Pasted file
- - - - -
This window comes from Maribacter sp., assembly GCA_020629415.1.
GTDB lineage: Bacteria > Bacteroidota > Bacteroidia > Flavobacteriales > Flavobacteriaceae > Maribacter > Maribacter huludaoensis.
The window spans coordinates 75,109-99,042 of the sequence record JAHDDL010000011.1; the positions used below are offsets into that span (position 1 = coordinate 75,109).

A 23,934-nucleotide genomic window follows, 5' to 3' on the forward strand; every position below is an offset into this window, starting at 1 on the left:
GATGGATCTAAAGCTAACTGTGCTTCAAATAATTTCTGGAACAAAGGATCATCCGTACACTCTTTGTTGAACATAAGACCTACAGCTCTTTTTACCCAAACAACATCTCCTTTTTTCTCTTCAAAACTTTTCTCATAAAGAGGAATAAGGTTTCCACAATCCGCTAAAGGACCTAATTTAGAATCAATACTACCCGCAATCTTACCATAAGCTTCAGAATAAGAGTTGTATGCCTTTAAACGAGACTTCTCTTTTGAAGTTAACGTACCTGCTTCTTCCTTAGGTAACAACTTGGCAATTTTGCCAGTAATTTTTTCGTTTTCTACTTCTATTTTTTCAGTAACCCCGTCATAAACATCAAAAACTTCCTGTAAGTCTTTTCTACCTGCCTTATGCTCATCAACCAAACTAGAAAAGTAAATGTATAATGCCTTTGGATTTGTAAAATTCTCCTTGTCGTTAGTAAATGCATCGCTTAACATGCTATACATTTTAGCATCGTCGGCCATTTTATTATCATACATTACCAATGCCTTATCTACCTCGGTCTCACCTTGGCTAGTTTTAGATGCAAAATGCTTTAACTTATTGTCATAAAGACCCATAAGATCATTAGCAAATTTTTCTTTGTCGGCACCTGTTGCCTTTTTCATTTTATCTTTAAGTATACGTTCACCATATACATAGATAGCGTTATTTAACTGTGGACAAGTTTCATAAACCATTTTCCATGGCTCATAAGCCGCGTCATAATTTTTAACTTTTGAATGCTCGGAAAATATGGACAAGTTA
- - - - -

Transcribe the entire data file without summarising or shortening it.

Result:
This window comes from Maribacter sp., assembly GCA_020629415.1.
GTDB lineage: Bacteria > Bacteroidota > Bacteroidia > Flavobacteriales > Flavobacteriaceae > Maribacter > Maribacter huludaoensis.
The window spans coordinates 75,109-99,042 of the sequence record JAHDDL010000011.1; the positions used below are offsets into that span (position 1 = coordinate 75,109).

A 23,934-nucleotide genomic window follows, 5' to 3' on the forward strand; every position below is an offset into this window, starting at 1 on the left:
GATGGATCTAAAGCTAACTGTGCTTCAAATAATTTCTGGAACAAAGGATCATCCGTACACTCTTTGTTGAACATAAGACCTACAGCTCTTTTTACCCAAACAACATCTCCTTTTTTCTCTTCAAAACTTTTCTCATAAAGAGGAATAAGGTTTCCACAATCCGCTAAAGGACCTAATTTAGAATCAATACTACCCGCAATCTTACCATAAGCTTCAGAATAAGAGTTGTATGCCTTTAAACGAGACTTCTCTTTTGAAGTTAACGTACCTGCTTCTTCCTTAGGTAACAACTTGGCAATTTTGCCAGTAATTTTTTCGTTTTCTACTTCTATTTTTTCAGTAACCCCGTCATAAACATCAAAAACTTCCTGTAAGTCTTTTCTACCTGCCTTATGCTCATCAACCAAACTAGAAAAGTAAATGTATAATGCCTTTGGATTTGTAAAATTCTCCTTGTCGTTAGTAAATGCATCGCTTAACATGCTATACATTTTAGCATCGTCGGCCATTTTATTATCATACATTACCAATGCCTTATCTACCTCGGTCTCACCTTGGCTAGTTTTAGATGCAAAATGCTTTAACTTATTGTCATAAAGACCCATAAGATCATTAGCAAATTTTTCTTTGTCGGCACCTGTTGCCTTTTTCATTTTATCTTTAAGTATACGTTCACCATATACATAGATAGCGTTATTTAACTGTGGACAAGTTTCATAAACCATTTTCCATGGCTCATAAGCCGCGTCATAATTTTTAACTTTTGAATGCTCGGAAAATATGGACAAGTTA